HONG KONG (Reuters) - Hong Kong police fired tear gas early on Tuesday to disperse hundreds of defiant protesters, some of whom had stormed and ransacked the city’s legislature hours earlier on the anniversary of the city’s 1997 return to Chinese rule.
Police arrived in a convoy of buses near midnight as about 1,000 protesters, furious at a proposed law that would allow extraditions to China, were gathered around the council building in the former British colony’s financial district in a direct challenge to authorities in Beijing.
Earlier, protesters wearing hard hats, masks and black shirts had used a metal trolley, poles and scaffolding to charge again and again at the compound’s reinforced glass doors, which eventually gave. Scores of them poured into the building.
Police fired several rounds of tear gas as protesters held up umbrellas to protect themselves, trying to block their advance. Plumes of smoke billowed across major thoroughfares and between some of the world’s tallest skyscrapers.
The extraordinary violence marked an escalation in the weeks-long movement against the extradition law, which the city’s leader, Carrie Lam, had argued was necessary but suspended in mid-June after protest marches that drew hundreds of thousands of people onto the streets.
Lam called a news conference at 4 a.m. (2000 GMT) to condemn what were some of the most violent protests to rock the city in decades. It was not clear if any arrests were made.
Umbrellas, metal barriers, hard hats, water bottles and other debris lay strewn across major roads near the legislative council, known as Legco. Police and work crews removed metal barriers and other blockades from some thoroughfares in a bid to clear them ahead of businesses reopening on Tuesday.
Inside Legco, protesters smashed computers and spray-painted “anti-extradition” and slurs against the police and the government on chamber walls. Other graffiti called for Lam, Hong Kong’s chief executive, to step down, while pictures of some lawmakers were defaced.
“HK Is Not China” was painted in black on a white pillar.
The government called for an immediate end to the violence, saying it had stopped work on amendments to the suspended extradition bill and that the legislation would automatically lapse in July next year.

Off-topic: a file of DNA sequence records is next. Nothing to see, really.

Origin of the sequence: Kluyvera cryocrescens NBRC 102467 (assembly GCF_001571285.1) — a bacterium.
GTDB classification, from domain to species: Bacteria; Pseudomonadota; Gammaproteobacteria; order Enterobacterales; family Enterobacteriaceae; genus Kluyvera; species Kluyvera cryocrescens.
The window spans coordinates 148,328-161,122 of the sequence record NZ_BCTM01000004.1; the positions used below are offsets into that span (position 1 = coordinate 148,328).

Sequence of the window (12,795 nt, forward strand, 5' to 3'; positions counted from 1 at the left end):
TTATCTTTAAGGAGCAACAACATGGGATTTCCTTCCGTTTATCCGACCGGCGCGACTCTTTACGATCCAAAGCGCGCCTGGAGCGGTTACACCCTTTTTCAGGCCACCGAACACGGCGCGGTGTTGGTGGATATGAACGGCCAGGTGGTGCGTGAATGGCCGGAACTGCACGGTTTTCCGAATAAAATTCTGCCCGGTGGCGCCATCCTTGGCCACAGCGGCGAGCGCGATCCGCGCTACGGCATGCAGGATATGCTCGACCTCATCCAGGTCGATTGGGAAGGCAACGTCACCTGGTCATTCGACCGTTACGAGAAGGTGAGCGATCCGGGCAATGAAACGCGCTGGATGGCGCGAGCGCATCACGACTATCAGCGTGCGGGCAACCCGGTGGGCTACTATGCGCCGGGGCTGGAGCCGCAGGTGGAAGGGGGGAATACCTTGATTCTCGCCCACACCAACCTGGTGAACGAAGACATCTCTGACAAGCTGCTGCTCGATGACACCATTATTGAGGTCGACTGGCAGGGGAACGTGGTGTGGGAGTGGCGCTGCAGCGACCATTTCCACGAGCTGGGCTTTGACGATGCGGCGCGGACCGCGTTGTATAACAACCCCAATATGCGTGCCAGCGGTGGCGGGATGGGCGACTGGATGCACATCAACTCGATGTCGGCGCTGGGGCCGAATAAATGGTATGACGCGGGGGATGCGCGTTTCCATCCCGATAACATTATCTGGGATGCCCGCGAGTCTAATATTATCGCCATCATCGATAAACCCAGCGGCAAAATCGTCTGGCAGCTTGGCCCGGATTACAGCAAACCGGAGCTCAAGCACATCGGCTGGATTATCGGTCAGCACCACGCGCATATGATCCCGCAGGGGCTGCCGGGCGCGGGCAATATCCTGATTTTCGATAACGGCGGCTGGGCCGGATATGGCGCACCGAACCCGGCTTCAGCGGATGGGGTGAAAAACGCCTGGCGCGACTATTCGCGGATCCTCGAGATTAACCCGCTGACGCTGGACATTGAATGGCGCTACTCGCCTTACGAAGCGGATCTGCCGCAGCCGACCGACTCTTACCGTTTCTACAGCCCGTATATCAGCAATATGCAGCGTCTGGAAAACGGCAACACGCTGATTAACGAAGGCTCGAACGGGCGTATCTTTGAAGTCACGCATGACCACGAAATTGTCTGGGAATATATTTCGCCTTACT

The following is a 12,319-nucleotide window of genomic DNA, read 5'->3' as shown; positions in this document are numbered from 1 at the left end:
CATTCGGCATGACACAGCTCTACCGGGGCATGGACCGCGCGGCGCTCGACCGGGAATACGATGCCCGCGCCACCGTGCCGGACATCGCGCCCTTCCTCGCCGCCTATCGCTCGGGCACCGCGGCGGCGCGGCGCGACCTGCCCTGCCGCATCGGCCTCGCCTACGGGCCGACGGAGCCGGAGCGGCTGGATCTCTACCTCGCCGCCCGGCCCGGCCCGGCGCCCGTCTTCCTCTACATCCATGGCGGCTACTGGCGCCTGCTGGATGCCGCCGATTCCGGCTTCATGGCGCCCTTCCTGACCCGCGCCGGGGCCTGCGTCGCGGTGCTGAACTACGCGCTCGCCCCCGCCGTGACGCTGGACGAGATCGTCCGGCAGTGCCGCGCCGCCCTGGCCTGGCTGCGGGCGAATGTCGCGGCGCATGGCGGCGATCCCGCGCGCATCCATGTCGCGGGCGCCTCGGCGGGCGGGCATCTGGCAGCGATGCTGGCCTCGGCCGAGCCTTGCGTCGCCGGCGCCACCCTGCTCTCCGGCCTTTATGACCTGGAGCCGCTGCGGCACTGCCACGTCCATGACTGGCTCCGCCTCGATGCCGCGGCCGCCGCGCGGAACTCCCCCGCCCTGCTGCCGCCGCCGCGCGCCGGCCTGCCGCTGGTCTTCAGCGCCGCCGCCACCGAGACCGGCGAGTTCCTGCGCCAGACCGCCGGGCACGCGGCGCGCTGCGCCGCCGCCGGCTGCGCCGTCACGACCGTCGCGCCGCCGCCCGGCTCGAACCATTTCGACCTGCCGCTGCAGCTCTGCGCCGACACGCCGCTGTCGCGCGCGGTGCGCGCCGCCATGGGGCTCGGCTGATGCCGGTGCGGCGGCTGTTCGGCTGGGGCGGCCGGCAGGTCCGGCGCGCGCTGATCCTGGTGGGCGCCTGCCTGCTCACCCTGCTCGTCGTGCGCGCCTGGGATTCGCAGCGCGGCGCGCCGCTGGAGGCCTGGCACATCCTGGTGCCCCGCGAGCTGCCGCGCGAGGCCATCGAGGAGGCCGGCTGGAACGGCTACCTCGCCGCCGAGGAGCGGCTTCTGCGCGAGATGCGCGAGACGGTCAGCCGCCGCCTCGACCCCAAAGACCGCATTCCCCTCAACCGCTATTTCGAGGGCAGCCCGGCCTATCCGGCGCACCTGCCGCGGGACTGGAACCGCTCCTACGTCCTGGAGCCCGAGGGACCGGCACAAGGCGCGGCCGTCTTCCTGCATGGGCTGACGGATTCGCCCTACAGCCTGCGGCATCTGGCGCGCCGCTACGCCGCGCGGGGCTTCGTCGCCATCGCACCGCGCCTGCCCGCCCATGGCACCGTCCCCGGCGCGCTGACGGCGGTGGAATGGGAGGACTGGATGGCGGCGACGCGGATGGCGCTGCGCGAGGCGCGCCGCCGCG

“This kind of violent behaviour affects the core value of the rule of law, and I felt angry and upset about this, and need to seriously condemn it,” Lam later told the media.
“I believe the citizens feel the same.”
On Monday - a public holiday - the protesters, some with cling film wrapped around their arms to protect them from pepper spray and tear gas, again paralysed parts of the Asian financial hub as they occupied roads near the government.
Riot police in helmets and carrying batons earlier fired pepper spray.
Banners hanging over flyovers at the protest site read: “Free Hong Kong.”
Lam has stopped short of protesters’ demands to scrap the extradition bill, although she has said the suspension would effectively kill the proposal because of the lawmaking schedule.
The Beijing-backed leader is now clinging to her job at a time of an unprecedented backlash against the government that poses the greatest popular challenge to Chinese leader Xi Jinping since he came to power in 2012.
News of the protests in Hong Kong has been heavily censored in the mainland.
“The kind of deafness that I see in the government this time around despite these protests is really worrying. The complete disregard for the will of the people is what alarms me,” said Steve, a British lawyer who has worked in Hong Kong for 30 years and declined to give his last name.